Separate names with a comma.
Discussion in 'DIRECTV General Discussion' started by SledgeHammer, Oct 2, 2019.
I could be wrong, but I don't think D* is considered a utility (like water, sewer and electric).
So if I pass away my $55,000 credit card bill goes to 0. I don't thing so! My hats off to to AT&T for doing the right thing!
In the same circumstances, with a surviving person as the account holder, DISH would charge the ETF. And they would write it off as DIRECTV did in the same circumstances.
I would not expect the ETF to be waived if the deceased lived with family that remained in the home after the death. Especially if the bill was not in the deceased's name.
Sorry to break it to ya... but utilities like water and electric are considered part of the local government and they can put a utility lien on your property. TV, internet, etc. aren't utilities and they don't have that ability.
That being said... yeah, it kind of SOUNDS sleazy to make them pay the ETF, but they signed a contract, right? Sucks, but heirs are responsible for putting the affairs in order.
But only from proceeds of the estate. No personal liability is involved for the heirs
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If the deceased lived with the family, this whole fiasco could have been averted by just adding a "simple" receiver to the daughter's account without extending the contract.
I'm guessing the daughter didn't want the contract extended, hence, new account.
It's practices like this that will lose future accounts for direct.
It was adding a receiver for a caregiver that triggered the unwanted contract extension. The article did not say how old the mother's account in the daughter's name was, other than the assumption that it would have been out of contract if the receiver had not been added for the caregiver. (I assume you are referring to the account the deceased was using as the "daughter's account". If the daughter has an account at her own residence she was following the Terms of Service by having a separate account for her mother.)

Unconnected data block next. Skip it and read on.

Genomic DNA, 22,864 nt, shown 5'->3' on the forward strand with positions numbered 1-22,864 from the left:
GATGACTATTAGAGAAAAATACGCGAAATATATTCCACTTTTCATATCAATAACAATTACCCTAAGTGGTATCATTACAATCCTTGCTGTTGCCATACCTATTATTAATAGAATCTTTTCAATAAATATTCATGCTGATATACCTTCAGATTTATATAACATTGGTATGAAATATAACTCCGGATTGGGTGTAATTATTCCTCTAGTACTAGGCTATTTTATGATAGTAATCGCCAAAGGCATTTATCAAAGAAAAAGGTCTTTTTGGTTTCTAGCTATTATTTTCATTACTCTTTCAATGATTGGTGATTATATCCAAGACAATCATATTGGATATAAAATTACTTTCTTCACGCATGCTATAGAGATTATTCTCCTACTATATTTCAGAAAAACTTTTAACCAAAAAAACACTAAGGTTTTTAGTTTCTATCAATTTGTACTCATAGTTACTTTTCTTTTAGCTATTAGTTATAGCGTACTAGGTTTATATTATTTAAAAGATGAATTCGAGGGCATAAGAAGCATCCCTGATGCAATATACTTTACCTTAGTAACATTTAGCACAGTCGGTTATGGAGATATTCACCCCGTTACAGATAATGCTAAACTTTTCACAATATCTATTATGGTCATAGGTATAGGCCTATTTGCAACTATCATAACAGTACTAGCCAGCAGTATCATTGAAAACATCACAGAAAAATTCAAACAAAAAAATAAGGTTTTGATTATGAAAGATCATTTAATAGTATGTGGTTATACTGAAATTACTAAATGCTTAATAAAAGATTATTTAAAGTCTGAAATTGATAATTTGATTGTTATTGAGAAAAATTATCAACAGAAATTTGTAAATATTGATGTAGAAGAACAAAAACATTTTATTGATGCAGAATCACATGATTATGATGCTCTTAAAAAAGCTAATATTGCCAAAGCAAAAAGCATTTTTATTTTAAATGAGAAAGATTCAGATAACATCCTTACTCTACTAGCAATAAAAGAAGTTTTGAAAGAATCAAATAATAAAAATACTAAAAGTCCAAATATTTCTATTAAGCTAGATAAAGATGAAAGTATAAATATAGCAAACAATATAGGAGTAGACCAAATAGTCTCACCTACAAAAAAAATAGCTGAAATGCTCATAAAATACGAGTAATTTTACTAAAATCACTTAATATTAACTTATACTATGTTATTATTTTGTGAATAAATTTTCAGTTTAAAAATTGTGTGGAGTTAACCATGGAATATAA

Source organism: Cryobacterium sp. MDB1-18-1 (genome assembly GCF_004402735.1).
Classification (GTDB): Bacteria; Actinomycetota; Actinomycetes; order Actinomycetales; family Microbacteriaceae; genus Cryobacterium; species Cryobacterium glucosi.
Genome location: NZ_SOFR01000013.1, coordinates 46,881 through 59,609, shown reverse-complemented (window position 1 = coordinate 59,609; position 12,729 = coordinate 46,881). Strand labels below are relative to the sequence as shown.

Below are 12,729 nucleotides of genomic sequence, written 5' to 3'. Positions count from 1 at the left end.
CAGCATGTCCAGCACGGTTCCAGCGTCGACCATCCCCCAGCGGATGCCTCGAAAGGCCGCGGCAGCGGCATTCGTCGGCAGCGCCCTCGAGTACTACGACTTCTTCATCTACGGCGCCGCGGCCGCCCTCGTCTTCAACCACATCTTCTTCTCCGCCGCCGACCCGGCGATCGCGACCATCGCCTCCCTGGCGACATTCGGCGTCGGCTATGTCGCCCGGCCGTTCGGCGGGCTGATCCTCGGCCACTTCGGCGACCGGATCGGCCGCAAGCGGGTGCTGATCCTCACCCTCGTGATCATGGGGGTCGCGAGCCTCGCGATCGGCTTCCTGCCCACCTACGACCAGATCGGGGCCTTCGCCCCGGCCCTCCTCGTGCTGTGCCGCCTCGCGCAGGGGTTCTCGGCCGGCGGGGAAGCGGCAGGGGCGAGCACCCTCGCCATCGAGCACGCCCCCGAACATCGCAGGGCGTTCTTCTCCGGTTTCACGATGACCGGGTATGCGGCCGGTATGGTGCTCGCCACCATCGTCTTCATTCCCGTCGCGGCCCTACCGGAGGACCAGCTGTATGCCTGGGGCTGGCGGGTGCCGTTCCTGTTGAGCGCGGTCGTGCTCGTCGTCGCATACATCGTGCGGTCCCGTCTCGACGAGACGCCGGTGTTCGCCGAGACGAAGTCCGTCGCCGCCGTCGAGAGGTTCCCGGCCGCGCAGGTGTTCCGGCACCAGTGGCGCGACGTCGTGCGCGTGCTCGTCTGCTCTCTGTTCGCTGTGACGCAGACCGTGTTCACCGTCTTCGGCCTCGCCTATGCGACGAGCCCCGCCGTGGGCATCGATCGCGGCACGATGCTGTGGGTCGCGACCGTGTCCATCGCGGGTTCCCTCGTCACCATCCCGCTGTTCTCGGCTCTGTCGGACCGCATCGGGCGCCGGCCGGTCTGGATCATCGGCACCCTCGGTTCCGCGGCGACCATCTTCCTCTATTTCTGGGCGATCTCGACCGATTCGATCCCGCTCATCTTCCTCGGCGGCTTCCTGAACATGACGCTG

Daughter uses Mother's death to get out of contract she signed.
They should have kept it in her moms name and then payed the bill. No reason they couldn’t have.
They would do the same thing in the same position if the person was in a contract. So would everyone else.
After having service with DTV for about 7 years one of two of the HR24s stopped functioning and I asked for a replacement and got one HR24 about a week later and they did not want the old one back. About a year later the other HR24 also shot craps (not the replacement) so I quit even though retention threatened me with an ETF which did not make sense. Now they want $300 ETF. Talking to them is useless and keep in mind I never upgraded, changed
programming, or models of receivers. I fired a complaint to the Illinois AG and will wait to see what happens. I understand that others have had similar problems. The original contract agreement I had with DTV before AT&T bought DTV did not have this stipulation. When you think about it, if your receiver craps out after one year and you only want the 2 years, then you have a choice of getting it replaced and a new 2 year commitment or you can continue to pay for 1 year and not be able to watch anything.
replacement of failed STB does not extend your contract - call retention dept now !